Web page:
An Indigenous-led financial outreach initiative has toured across two states and visited seven communities helping First Nations people in Western Australia and the Northern Territory find their lost superannuation.
First Nations Foundation’s (FNF) ‘Big Super Day Out’ helped around 500 Indigenous people over seven days in July and August, reconnecting communities with more than $9.5 million in super.
Launched in 2014, this year the program travelled to Broome, Kununurra, Darwin and four remote communities in East Arnhem Land for Big Super Day Out 2019.
FNF's chief executive Amanda Young said many Indigenous communities are excluded by financial institutions and the community finds it hard to engage and trust them.
“It is telling that Indigenous people respond to Indigenous-led initiatives and trust our motives," she said.
Ms Young said understanding how super works can be a challenge for some Indigenous communities due to the low levels of financial literacy, the amount of paperwork required, and language and identification barriers.
"This is a national program waiting to happen," Ms Young said in a written statement. "We have developed it, validated it and now we only need the investment to create the kind of economic outcome hard-working First Nations people deserve.”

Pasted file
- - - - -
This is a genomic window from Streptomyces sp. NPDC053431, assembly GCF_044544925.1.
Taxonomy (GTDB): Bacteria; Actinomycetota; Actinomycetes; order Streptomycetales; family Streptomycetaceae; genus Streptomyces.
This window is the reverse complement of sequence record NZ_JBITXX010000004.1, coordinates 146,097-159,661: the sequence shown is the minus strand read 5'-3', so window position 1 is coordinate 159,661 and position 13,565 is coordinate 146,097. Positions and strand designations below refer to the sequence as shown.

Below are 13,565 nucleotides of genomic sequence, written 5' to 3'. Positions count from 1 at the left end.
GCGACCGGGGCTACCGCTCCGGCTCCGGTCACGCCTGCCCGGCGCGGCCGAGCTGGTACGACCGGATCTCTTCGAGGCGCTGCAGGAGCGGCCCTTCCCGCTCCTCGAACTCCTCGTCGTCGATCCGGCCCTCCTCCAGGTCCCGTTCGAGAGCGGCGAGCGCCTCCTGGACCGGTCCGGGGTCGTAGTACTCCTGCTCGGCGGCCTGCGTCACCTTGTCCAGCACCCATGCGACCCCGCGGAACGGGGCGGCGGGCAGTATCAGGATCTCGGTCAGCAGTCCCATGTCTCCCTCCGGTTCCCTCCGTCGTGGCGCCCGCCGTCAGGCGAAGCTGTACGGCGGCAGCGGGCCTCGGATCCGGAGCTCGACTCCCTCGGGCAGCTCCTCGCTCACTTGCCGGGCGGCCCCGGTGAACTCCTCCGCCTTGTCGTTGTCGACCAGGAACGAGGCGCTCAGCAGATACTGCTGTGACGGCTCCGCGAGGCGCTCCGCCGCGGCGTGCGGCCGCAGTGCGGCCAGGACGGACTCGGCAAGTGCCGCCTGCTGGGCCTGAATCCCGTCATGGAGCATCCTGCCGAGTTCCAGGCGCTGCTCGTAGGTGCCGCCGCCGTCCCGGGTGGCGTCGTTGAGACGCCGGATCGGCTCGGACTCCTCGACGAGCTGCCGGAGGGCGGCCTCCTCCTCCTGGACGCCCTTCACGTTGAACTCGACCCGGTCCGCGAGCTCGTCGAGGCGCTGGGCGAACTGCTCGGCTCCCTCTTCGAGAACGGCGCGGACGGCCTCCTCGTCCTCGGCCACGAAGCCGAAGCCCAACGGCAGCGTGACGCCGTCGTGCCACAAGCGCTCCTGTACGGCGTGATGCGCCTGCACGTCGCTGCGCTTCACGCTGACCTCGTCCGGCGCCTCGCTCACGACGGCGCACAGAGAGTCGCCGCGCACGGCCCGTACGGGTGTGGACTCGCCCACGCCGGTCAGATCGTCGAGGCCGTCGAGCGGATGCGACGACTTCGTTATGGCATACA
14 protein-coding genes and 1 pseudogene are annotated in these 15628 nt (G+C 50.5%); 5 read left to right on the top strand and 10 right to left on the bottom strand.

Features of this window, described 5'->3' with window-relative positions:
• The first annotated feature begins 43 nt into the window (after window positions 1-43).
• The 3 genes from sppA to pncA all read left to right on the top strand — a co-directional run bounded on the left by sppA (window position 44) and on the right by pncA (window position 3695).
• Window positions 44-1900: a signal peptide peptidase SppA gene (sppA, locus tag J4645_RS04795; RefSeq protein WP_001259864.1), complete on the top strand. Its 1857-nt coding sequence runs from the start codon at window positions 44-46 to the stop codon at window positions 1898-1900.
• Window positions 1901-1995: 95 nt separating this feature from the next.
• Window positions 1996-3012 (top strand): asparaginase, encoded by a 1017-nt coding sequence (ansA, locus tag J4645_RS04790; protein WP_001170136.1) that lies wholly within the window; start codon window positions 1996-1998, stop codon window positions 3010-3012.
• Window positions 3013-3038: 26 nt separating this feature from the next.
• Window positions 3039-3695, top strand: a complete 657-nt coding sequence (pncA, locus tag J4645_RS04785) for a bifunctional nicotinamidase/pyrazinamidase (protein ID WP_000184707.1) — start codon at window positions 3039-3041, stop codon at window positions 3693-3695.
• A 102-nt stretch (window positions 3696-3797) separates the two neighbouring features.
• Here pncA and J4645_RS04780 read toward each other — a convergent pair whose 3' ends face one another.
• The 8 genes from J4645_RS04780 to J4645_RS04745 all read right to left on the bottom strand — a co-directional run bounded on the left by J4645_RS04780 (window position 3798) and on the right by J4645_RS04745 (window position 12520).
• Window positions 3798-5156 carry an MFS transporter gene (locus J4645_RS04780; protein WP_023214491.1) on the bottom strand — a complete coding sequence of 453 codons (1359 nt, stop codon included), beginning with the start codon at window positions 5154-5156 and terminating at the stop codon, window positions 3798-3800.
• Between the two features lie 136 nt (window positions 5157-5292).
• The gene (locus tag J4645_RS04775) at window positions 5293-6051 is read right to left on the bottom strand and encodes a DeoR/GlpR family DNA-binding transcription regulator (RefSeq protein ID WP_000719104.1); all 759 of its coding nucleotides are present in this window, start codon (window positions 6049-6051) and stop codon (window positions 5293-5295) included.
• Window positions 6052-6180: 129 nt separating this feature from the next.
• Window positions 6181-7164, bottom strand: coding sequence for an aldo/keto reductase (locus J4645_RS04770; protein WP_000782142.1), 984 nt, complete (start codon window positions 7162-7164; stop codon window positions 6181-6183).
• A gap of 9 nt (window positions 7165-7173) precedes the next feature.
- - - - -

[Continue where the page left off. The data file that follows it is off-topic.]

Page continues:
On the East Arnhem Land leg, $4.9 million in super was reconnected and 285 people were assisted, however, FNF said it believed 75 people were unable to be reached due to the initiative still requiring additional resourcing.
The outreach program has visited 21 communities across six states since its launch five years ago. In that period it has assisted 1636 people and recovered $24.04 million in lost super.
According to the Australian Taxation Office, $17.5 billion in super was unclaimed and lost in the last financial year.